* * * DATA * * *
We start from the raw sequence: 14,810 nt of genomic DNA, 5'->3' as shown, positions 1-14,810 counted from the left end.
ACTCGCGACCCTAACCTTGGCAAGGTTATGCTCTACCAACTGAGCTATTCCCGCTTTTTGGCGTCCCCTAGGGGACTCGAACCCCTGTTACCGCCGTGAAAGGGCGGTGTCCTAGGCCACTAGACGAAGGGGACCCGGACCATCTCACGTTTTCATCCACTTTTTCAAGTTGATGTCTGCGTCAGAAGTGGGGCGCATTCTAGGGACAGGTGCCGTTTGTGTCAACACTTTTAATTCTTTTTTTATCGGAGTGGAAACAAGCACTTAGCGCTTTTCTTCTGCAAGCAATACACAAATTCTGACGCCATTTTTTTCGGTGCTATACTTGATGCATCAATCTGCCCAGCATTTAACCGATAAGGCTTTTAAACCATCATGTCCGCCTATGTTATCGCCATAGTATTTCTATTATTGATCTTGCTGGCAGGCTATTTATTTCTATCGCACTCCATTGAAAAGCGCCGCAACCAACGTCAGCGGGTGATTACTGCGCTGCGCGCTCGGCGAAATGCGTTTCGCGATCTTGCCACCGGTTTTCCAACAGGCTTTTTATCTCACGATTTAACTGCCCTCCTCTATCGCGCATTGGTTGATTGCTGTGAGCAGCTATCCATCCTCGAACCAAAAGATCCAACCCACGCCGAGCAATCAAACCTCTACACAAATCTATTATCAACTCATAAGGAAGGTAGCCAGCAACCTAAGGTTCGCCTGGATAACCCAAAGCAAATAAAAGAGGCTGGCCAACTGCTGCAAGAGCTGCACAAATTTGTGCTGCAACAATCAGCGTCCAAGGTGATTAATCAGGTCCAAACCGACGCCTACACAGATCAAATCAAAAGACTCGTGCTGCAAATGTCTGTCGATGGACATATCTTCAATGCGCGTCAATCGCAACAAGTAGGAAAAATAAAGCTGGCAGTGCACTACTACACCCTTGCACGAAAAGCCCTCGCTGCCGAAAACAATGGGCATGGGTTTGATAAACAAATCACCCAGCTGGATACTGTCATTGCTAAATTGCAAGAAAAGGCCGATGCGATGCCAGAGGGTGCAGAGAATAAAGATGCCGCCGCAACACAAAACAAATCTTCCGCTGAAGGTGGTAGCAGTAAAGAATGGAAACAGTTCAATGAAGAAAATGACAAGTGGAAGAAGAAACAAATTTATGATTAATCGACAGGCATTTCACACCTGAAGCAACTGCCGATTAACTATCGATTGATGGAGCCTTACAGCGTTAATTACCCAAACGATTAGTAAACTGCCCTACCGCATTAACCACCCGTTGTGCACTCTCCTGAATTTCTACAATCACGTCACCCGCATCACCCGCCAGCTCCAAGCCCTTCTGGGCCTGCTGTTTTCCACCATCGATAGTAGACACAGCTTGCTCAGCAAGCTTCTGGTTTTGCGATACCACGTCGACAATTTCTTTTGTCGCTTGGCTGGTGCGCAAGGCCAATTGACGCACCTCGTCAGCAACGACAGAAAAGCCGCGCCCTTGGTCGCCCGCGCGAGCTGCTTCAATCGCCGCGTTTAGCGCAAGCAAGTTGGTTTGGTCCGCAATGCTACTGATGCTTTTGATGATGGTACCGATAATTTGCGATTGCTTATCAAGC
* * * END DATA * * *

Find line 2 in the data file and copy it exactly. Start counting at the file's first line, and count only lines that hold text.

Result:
ACTCGCGACCCTAACCTTGGCAAGGTTATGCTCTACCAACTGAGCTATTCCCGCTTTTTGGCGTCCCCTAGGGGACTCGAACCCCTGTTACCGCCGTGAAAGGGCGGTGTCCTAGGCCACTAGACGAAGGGGACCCGGACCATCTCACGTTTTCATCCACTTTTTCAAGTTGATGTCTGCGTCAGAAGTGGGGCGCATTCTAGGGACAGGTGCCGTTTGTGTCAACACTTTTAATTCTTTTTTTATCGGAGTGGAAACAAGCACTTAGCGCTTTTCTTCTGCAAGCAATACACAAATTCTGACGCCATTTTTTTCGGTGCTATACTTGATGCATCAATCTGCCCAGCATTTAACCGATAAGGCTTTTAAACCATCATGTCCGCCTATGTTATCGCCATAGTATTTCTATTATTGATCTTGCTGGCAGGCTATTTATTTCTATCGCACTCCATTGAAAAGCGCCGCAACCAACGTCAGCGGGTGATTACTGCGCTGCGCGCTCGGCGAAATGCGTTTCGCGATCTTGCCACCGGTTTTCCAACAGGCTTTTTATCTCACGATTTAACTGCCCTCCTCTATCGCGCATTGGTTGATTGCTGTGAGCAGCTATCCATCCTCGAACCAAAAGATCCAACCCACGCCGAGCAATCAAACCTCTACACAAATCTATTATCAACTCATAAGGAAGGTAGCCAGCAACCTAAGGTTCGCCTGGATAACCCAAAGCAAATAAAAGAGGCTGGCCAACTGCTGCAAGAGCTGCACAAATTTGTGCTGCAACAATCAGCGTCCAAGGTGATTAATCAGGTCCAAACCGACGCCTACACAGATCAAATCAAAAGACTCGTGCTGCAAATGTCTGTCGATGGACATATCTTCAATGCGCGTCAATCGCAACAAGTAGGAAAAATAAAGCTGGCAGTGCACTACTACACCCTTGCACGAAAAGCCCTCGCTGCCGAAAACAATGGGCATGGGTTTGATAAACAAATCACCCAGCTGGATACTGTCATTGCTAAATTGCAAGAAAAGGCCGATGCGATGCCAGAGGGTGCAGAGAATAAAGATGCCGCCGCAACACAAAACAAATCTTCCGCTGAAGGTGGTAGCAGTAAAGAATGGAAACAGTTCAATGAAGAAAATGACAAGTGGAAGAAGAAACAAATTTATGATTAATCGACAGGCATTTCACACCTGAAGCAACTGCCGATTAACTATCGATTGATGGAGCCTTACAGCGTTAATTACCCAAACGATTAGTAAACTGCCCTACCGCATTAACCACCCGTTGTGCACTCTCCTGAATTTCTACAATCACGTCACCCGCATCACCCGCCAGCTCCAAGCCCTTCTGGGCCTGCTGTTTTCCACCATCGATAGTAGACACAGCTTGCTCAGCAAGCTTCTGGTTTTGCGATACCACGTCGACAATTTCTTTTGTCGCTTGGCTGGTGCGCAAGGCCAATTGACGCACCTCGTCAGCAACGACAGAAAAGCCGCGCCCTTGGTCGCCCGCGCGAGCTGCTTCAATCGCCGCGTTTAGCGCAAGCAAGTTGGTTTGGTCCGCAATGCTACTGATGCTTTTGATGATGGTACCGATAATTTGCGATTGCTTATCAAGC